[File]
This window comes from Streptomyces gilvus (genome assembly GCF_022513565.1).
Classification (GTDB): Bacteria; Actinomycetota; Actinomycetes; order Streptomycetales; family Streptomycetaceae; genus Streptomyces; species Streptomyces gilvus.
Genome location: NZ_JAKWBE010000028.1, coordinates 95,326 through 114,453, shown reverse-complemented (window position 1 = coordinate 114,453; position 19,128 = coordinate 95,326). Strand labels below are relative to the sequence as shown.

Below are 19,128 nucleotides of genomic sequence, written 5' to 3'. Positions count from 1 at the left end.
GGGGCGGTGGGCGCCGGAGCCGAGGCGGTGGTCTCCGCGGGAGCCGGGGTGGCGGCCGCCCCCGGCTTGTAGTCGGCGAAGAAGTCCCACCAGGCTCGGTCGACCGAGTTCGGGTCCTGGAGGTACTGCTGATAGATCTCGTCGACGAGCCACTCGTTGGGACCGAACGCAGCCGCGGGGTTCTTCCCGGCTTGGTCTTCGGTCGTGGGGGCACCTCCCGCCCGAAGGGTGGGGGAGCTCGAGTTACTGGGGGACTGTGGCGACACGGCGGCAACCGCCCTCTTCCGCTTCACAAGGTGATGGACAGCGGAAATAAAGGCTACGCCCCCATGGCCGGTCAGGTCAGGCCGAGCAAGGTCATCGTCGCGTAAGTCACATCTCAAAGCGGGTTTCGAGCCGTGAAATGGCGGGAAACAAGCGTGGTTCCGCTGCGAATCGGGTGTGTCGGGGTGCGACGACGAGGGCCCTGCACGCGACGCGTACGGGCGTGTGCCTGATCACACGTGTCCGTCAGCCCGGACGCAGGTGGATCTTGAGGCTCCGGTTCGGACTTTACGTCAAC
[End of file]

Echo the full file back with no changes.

This window comes from Streptomyces gilvus (genome assembly GCF_022513565.1).
Classification (GTDB): Bacteria; Actinomycetota; Actinomycetes; order Streptomycetales; family Streptomycetaceae; genus Streptomyces; species Streptomyces gilvus.
Genome location: NZ_JAKWBE010000028.1, coordinates 95,326 through 114,453, shown reverse-complemented (window position 1 = coordinate 114,453; position 19,128 = coordinate 95,326). Strand labels below are relative to the sequence as shown.

Below are 19,128 nucleotides of genomic sequence, written 5' to 3'. Positions count from 1 at the left end.
GGGGCGGTGGGCGCCGGAGCCGAGGCGGTGGTCTCCGCGGGAGCCGGGGTGGCGGCCGCCCCCGGCTTGTAGTCGGCGAAGAAGTCCCACCAGGCTCGGTCGACCGAGTTCGGGTCCTGGAGGTACTGCTGATAGATCTCGTCGACGAGCCACTCGTTGGGACCGAACGCAGCCGCGGGGTTCTTCCCGGCTTGGTCTTCGGTCGTGGGGGCACCTCCCGCCCGAAGGGTGGGGGAGCTCGAGTTACTGGGGGACTGTGGCGACACGGCGGCAACCGCCCTCTTCCGCTTCACAAGGTGATGGACAGCGGAAATAAAGGCTACGCCCCCATGGCCGGTCAGGTCAGGCCGAGCAAGGTCATCGTCGCGTAAGTCACATCTCAAAGCGGGTTTCGAGCCGTGAAATGGCGGGAAACAAGCGTGGTTCCGCTGCGAATCGGGTGTGTCGGGGTGCGACGACGAGGGCCCTGCACGCGACGCGTACGGGCGTGTGCCTGATCACACGTGTCCGTCAGCCCGGACGCAGGTGGATCTTGAGGCTCCGGTTCGGACTTTACGTCAAC